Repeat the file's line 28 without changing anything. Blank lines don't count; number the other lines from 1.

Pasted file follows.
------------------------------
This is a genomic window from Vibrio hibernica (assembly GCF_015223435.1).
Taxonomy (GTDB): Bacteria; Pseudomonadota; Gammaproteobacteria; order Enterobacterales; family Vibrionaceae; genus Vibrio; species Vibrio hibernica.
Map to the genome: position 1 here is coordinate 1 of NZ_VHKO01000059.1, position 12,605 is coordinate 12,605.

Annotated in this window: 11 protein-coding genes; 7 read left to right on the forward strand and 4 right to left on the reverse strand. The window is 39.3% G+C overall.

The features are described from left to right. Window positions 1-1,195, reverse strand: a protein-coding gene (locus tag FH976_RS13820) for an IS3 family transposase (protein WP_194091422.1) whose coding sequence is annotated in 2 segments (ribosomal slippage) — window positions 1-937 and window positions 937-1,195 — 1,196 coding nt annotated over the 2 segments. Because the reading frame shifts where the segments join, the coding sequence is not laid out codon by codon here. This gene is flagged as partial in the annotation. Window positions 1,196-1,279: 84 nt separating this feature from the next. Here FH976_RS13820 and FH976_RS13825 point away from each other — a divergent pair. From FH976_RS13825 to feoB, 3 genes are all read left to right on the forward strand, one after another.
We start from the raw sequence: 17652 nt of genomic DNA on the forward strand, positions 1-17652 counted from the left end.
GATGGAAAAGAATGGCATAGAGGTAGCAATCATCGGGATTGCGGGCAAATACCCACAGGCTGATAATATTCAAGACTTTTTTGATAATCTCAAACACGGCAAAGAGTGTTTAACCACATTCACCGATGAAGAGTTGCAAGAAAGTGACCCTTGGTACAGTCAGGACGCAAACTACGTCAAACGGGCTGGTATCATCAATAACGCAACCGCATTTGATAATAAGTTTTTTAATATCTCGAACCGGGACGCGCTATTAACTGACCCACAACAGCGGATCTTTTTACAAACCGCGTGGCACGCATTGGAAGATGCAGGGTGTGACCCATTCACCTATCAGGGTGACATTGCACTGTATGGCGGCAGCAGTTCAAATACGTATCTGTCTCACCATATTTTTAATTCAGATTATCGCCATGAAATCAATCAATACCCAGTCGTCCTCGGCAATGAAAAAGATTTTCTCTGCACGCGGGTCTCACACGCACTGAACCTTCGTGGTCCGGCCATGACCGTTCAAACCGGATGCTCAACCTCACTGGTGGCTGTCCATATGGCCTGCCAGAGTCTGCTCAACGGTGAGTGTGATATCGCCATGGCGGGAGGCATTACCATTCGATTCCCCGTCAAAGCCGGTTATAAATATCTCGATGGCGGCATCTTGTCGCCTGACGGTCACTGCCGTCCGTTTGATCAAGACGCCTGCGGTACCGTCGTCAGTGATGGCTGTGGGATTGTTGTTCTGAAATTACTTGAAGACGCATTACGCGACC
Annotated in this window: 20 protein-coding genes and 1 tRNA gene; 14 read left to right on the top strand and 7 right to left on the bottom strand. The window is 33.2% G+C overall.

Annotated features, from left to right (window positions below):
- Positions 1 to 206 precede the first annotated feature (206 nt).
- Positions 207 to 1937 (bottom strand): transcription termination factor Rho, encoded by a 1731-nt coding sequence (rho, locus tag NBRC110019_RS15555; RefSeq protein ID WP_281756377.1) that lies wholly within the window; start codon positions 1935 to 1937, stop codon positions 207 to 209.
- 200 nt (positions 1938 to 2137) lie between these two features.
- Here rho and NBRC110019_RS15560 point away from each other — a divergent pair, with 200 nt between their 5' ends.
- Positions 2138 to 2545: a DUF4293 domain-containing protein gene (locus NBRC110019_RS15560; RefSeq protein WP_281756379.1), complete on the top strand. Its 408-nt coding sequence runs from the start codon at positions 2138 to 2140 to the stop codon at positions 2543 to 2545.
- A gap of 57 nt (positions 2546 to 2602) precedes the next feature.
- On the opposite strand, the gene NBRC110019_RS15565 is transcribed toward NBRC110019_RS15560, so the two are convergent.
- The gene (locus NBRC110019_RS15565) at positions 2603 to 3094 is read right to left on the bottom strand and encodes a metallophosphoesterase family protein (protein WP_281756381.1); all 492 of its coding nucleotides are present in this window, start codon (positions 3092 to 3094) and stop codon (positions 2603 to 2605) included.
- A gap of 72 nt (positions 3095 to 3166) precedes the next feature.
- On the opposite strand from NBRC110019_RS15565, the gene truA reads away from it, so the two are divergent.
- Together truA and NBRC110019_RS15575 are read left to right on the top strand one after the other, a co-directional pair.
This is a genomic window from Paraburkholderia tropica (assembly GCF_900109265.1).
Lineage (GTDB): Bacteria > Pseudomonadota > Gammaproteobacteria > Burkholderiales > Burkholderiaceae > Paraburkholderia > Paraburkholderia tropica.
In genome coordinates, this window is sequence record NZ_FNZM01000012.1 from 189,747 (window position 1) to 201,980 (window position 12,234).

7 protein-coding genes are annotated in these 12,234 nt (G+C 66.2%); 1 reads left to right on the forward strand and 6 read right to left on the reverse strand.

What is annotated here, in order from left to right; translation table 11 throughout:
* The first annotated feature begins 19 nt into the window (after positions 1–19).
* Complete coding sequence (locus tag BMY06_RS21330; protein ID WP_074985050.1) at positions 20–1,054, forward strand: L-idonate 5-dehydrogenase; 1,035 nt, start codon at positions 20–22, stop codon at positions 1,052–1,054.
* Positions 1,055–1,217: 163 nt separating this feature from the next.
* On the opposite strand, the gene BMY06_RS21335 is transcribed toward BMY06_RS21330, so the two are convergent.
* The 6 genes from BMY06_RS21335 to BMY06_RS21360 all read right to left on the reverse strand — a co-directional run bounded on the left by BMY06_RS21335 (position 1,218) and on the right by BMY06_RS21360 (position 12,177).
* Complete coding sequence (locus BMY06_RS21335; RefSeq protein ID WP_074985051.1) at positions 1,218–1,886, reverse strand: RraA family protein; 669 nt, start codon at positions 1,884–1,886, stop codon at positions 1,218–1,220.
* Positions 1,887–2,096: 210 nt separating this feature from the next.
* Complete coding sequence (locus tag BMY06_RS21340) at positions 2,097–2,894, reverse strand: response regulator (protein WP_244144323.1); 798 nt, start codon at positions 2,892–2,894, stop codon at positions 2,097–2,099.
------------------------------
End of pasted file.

* Positions 1,055–1,217: 163 nt separating this feature from the next.